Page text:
Now available: Britta Rudolff’s interview (27 min) with Cornelius Holtorf on “heritage futures”, recorded as part of Britta’s teaching in the Introduction to Heritage Site Management Masters course at BTU Cottbus-Senftenberg (28 January 2021).
Archive for February, 2021
I am attending this week and next the digital conference “Heritage And Our Sustainable Future: Research, Practice, Policy and Impact“, organised by the UNESCO Commission for the UK and attended by an audience or more than 300 people from around the world. Ernesto Ottone (Assistant Director-General for Culture, UNESCO) contributed with an introductory note.
In a discussion on heritage in relation to disaster response and resilience, Joe King (ICCROM) agreed with my call for more ethnographic research on what heritage actually does in societies by suggesting that we need to build capacity among heritage managers to learn that heritage conservation is not always part of the solution in conflict situations but can also be part of the problem.
Similarly, Charlotte Andrews from Bermuda suggested that maybe the community could be asked what they want to be restored and what not, as there could be benefits from some destruction too, which we saw recently in the context of the Black Lives Matter movement.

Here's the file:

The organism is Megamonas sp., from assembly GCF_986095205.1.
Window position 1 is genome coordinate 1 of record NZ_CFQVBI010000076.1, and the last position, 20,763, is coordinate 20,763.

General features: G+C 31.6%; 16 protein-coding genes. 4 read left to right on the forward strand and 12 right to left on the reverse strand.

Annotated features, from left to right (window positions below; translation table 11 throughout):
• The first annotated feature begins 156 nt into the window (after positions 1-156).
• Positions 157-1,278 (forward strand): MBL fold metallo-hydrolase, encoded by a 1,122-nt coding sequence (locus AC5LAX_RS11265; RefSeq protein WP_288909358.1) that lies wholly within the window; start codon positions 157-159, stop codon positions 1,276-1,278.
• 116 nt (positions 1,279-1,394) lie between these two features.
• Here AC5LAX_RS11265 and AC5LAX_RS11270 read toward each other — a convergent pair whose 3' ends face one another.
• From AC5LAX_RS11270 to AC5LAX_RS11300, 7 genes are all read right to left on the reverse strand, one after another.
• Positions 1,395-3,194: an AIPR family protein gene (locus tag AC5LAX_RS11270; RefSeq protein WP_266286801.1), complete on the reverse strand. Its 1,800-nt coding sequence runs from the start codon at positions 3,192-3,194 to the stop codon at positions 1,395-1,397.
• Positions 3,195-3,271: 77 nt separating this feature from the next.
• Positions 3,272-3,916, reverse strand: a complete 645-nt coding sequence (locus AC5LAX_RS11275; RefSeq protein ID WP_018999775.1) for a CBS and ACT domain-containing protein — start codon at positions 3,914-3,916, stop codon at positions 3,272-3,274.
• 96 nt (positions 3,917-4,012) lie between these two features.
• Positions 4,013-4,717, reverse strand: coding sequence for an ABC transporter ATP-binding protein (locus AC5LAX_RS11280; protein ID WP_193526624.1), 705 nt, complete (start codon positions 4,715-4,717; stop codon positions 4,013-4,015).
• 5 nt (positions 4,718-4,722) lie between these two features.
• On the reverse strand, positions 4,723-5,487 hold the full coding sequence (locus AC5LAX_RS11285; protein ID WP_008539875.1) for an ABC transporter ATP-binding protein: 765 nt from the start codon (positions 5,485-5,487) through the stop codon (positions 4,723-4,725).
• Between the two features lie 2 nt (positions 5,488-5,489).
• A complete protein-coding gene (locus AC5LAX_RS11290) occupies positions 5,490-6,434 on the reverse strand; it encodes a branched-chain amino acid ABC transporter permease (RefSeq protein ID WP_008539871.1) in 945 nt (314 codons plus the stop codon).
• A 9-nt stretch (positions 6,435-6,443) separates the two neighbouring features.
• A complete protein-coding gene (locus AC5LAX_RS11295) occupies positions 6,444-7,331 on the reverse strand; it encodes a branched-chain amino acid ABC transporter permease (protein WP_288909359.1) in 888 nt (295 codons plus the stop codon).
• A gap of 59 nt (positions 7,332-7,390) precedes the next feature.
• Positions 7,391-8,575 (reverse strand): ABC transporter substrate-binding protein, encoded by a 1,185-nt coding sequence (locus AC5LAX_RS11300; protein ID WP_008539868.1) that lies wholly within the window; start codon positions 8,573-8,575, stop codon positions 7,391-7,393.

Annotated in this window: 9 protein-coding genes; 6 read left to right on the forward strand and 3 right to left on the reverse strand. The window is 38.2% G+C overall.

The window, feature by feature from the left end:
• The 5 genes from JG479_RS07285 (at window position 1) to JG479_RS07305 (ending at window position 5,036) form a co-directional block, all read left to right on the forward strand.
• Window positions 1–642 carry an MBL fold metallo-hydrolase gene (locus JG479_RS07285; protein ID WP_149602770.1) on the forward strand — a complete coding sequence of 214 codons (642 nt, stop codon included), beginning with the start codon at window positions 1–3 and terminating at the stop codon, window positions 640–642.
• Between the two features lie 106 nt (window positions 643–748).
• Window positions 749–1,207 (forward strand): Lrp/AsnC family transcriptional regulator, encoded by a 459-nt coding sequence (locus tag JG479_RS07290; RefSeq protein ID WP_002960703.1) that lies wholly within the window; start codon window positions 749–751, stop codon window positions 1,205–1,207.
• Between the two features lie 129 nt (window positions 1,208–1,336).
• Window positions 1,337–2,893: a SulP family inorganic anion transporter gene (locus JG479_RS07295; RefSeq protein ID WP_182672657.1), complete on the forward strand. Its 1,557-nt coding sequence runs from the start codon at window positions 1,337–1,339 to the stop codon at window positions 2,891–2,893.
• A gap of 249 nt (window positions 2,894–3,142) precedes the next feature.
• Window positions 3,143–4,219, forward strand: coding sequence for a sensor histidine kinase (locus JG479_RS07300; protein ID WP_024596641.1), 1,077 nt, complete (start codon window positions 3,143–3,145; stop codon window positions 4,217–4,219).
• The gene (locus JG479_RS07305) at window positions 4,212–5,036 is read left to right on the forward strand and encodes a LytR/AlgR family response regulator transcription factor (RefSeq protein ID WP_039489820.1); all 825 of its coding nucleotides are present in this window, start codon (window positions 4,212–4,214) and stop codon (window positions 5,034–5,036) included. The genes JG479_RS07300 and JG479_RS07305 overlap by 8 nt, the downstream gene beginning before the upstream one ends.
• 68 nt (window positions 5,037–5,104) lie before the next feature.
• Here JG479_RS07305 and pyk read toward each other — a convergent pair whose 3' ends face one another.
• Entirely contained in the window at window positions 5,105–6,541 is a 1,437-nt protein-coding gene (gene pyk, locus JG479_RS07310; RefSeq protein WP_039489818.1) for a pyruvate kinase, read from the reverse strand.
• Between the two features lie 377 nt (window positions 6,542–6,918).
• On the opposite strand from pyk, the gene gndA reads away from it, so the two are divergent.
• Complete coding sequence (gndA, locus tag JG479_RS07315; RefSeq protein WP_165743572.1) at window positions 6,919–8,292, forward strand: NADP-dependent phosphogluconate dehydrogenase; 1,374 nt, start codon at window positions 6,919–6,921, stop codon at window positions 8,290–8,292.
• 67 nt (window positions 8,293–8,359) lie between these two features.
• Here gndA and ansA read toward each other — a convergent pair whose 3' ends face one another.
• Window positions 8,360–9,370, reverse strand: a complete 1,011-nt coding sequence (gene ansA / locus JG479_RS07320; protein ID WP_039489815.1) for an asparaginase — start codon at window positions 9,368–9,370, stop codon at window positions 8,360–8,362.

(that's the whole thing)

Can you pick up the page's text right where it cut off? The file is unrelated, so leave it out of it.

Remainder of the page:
Swedish TV news programme last night broadcast a reportage about long-term memory preservation in relation to nuclear waste repositories . They focused mainly on future archaeology, and the piece featured interviews with Erik Setzman (SKB, the Swedish Nuclear Fuel and Waste Management Company) and Cornelius Holtorf, professor of Archaeology at Linnaeus University and holder of the UNESCO Chair on Heritage Futures.
Although it is in Swedish, you may still be able to catch the gist of it from the pictures including the historic video clips they found and the simulations (!).
The programme is available at https://www.svt.se/nyheter/inrikes/sa-ska-framtida-folk-varnas-for-karnavfall
Photo: This nuclear warning sign of the International Atomic Energy Agency may be crystal clear to people like us. But the various symbols on a red background inside a triangular sign may not unambiguously communicate to distant future generations why this particular legacy of our time should be approached with caution.
Cornelius Holtorf was invited to present a digital lunchtime seminar on “The Future in Heritage Studies and its Future” at the Cambridge Heritage Research Centre, University of Cambridge (4 February 2021).
For an audience of almost 70, Holtorf reviewed the signiﬁcance of the future in heritage studies, arguing that the anticipated needs and benefits of heritage for specific future generations have very rarely been explicitly addressed or critically discussed. As heritage is increasingly linked to the Agenda 2030, the significance of the future in heritage studies becomes ever more important and a critical engagement with this notion and its meaning is urgently needed.
The UNESCO Chair om Heritage Futures at Linnaeus University attempts to make a difference in that respect by building global capacity for futures thinking among heritage professionals.